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Fee income soars as mid-tier firms shine Back  
Fee income amongst the top Irish accountancy firms has increased by almost 20 per cent, according to this year’s annual FINANCE accountancy survey, with mid-tier firms posting an even higher growth rate of almost 30 per cent due to merger activity, which saw Baker Tilly Ryan Glennon become this year’s ‘fastest mover’. While skills shortages remain a massive problem for the profession, an additional 2,260 people are expected to be recruited over the coming year, and the industry is hopeful that the introduction of the Green Card system earlier this year will help.
Fee income amongst Ireland’s Top 20 accountancy firms has soared in this year’s FINANCE Accountancy Survey, up by 19.6 per cent, from €976.3 million in last year’s poll to almost €1.2 billion in this year’s survey. The average growth in fee income of the Big 4 this year stood at almost 18 per cent, with KPMG posting the strongest growth rate of 27.4 per cent amongst the top four firms.

In addition to continuing favourable economic circumstances, driving growth at Ireland’s top accountancy firms, although the increasing regulatory burden - which has been behind much of the growth - was cited by managing partners as a cause for concern going forward.

Merger activity
Last year was a busy one for merger and acquisition activity in the profession, and this year’s survey shows a declining pool of top companies. In order to compete with the Big 4, mid-tier firms are becoming more aggressive in their expansion plans, and over the past year the major news story was Grant Thornton’s acquisition of RSM Robson Rhodes. As a result, the new entity, Grant Thornton, has held onto its position of sixth in the rankings, but has begun to eat into BDO Simpson Xavier’s market share in this year’s survey.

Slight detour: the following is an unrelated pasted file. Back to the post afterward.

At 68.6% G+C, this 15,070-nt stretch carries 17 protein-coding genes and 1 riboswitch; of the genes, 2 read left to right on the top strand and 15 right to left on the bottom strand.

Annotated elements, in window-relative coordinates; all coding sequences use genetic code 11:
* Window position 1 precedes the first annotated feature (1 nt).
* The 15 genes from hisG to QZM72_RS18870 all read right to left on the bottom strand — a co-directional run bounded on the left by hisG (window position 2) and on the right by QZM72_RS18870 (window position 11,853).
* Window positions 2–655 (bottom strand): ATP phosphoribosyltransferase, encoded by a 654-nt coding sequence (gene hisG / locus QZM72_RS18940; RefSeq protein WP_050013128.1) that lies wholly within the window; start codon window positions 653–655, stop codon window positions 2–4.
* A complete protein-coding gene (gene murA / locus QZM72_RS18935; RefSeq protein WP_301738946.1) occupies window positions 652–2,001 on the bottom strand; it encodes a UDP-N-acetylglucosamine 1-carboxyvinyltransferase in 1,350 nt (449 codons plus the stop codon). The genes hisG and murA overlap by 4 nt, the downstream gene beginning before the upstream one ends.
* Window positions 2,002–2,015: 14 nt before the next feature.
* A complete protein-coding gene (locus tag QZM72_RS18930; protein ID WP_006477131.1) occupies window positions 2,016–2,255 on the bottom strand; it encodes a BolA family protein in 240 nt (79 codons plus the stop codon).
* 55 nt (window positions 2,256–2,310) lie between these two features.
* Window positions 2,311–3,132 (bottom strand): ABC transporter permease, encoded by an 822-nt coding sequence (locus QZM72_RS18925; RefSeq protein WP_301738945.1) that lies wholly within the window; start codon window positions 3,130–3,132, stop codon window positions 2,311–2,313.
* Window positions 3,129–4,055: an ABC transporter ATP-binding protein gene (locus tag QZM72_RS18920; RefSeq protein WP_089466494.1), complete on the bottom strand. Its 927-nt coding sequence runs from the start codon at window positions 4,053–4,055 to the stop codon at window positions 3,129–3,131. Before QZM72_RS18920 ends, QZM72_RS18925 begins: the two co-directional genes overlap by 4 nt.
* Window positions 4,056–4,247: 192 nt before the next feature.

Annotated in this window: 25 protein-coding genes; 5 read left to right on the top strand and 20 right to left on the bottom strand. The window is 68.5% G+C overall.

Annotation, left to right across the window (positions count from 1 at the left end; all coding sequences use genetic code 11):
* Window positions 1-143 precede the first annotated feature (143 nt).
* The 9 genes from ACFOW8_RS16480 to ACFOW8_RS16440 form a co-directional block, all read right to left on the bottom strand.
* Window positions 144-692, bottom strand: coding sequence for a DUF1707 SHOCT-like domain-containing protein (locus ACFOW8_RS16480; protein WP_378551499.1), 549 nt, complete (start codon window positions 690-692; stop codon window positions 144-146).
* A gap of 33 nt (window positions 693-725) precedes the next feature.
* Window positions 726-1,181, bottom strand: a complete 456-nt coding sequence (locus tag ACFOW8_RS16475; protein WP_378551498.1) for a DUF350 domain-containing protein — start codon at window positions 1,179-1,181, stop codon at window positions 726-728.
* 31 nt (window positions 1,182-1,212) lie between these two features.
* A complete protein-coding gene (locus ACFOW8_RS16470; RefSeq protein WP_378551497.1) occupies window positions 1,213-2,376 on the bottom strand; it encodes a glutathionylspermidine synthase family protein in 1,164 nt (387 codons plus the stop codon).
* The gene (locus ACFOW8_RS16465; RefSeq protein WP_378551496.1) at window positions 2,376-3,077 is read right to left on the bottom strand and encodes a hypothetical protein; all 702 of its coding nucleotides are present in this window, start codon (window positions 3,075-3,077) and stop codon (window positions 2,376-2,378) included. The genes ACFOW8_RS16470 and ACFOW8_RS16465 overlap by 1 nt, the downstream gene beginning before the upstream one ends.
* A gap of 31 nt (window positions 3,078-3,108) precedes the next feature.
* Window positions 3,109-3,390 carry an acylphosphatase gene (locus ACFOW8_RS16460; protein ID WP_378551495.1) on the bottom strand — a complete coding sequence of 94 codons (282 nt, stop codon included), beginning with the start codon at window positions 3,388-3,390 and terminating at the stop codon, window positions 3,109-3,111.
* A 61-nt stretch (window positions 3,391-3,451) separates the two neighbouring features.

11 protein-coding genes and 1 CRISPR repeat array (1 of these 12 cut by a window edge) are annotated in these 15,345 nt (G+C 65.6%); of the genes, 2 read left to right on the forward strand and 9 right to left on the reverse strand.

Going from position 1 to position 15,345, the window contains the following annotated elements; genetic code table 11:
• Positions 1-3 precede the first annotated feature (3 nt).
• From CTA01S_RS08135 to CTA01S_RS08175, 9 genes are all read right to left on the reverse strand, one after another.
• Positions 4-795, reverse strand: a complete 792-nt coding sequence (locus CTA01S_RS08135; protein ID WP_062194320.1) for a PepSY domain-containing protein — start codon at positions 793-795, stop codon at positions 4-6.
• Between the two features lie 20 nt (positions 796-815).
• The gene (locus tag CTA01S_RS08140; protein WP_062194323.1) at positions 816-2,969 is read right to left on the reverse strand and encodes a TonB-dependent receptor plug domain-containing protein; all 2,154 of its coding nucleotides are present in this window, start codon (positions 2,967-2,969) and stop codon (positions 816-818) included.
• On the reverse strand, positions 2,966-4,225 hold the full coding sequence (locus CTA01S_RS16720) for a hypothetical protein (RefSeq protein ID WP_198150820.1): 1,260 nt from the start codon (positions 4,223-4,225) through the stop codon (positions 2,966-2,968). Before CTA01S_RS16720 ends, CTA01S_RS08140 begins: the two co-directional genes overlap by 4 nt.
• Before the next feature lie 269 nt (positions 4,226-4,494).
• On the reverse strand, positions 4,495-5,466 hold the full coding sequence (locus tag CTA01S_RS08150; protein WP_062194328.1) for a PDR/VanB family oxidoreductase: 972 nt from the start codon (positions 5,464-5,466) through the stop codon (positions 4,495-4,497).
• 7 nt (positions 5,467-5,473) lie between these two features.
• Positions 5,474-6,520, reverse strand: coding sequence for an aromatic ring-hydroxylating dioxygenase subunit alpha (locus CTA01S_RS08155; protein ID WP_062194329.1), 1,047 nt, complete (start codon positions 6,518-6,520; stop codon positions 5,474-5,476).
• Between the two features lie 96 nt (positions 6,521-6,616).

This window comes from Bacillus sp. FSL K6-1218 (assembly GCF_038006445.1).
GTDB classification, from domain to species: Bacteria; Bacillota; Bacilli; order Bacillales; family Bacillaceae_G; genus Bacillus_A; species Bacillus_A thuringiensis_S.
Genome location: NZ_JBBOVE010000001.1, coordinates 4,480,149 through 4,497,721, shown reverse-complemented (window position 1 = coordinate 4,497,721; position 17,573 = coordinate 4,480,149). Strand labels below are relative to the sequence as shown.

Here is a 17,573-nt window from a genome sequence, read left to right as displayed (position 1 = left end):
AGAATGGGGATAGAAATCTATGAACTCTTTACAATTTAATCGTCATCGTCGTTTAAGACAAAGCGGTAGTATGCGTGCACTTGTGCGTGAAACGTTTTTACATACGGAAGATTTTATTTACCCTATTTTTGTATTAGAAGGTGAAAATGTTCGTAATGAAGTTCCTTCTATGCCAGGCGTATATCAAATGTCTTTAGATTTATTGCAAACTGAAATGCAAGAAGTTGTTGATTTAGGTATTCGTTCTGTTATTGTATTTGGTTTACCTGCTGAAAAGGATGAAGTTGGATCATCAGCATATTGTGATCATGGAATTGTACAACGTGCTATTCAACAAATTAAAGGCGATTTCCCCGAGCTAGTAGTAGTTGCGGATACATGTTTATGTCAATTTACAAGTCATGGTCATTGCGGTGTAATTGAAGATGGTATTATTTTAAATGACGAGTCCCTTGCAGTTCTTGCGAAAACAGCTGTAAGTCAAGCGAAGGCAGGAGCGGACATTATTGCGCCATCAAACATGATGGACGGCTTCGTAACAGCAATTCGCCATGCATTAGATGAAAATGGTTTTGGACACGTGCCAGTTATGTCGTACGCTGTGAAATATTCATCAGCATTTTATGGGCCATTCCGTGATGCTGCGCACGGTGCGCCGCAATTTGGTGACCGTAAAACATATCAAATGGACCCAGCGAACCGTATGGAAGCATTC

Another ‘doubling-up’ of resources took place at PKF Ryan Glennon which merged with Baker Tilly O’Hare during the year. The deal sees the new firm, Baker Tilly Ryan Glennon, jump into 11th place, up from 17th and 21st in last year’s survey.

Fastest movers
As a result of the aforementioned merger activity, Baker Tilly Ryan Glennon is this year’s ‘fastest mover’, doubling its fee income to E12 million. Just behind is Grant Thornton, which also saw its fee income soar due to an acquisition. It enjoyed fee income growth of 66.6 per cent during the year, causing the firm to reach a new high of E50 million. KPMG makes up the top three, with growth of 27 per cent - all organic - to bring its fee income figure up to E270 million.

Recruitment continues to boom
Employment in the Top 20 firms looks set to hit 10,000 over the coming year, as firms look to recruit an additional 2,260 people over the coming year, indicating an annual employment growth rate of almost 30 per cent for 2007/2008.

However this year, employment grew by just 11.6 per cent – despite claims in last year’s survey that it would also grow by 30 per cent. With skills shortages still a major issue for the profession, finding the right people to fill the open positions remains the number one problem.

One solution on the horizon however may be the introduction this year of a Green Card scheme, which entitles skilled foreign nationals to a work permit. In this year’s managing partner forum (see page 6) the initiative was widely welcomed.

The top firms have already been recruiting from afar under the old employment system, and this year’s survey reveals the extent for the first time. Ten per cent of PricewaterhouseCoopers’ staff come from abroad, 11 per cent of the staff at Mazars and BDO consist of internationals, while a whopping 32 per cent of Brenson Lawler’s 63 staff members are foreign nationals. The most popular origins for these workers include Poland, China and the USA.

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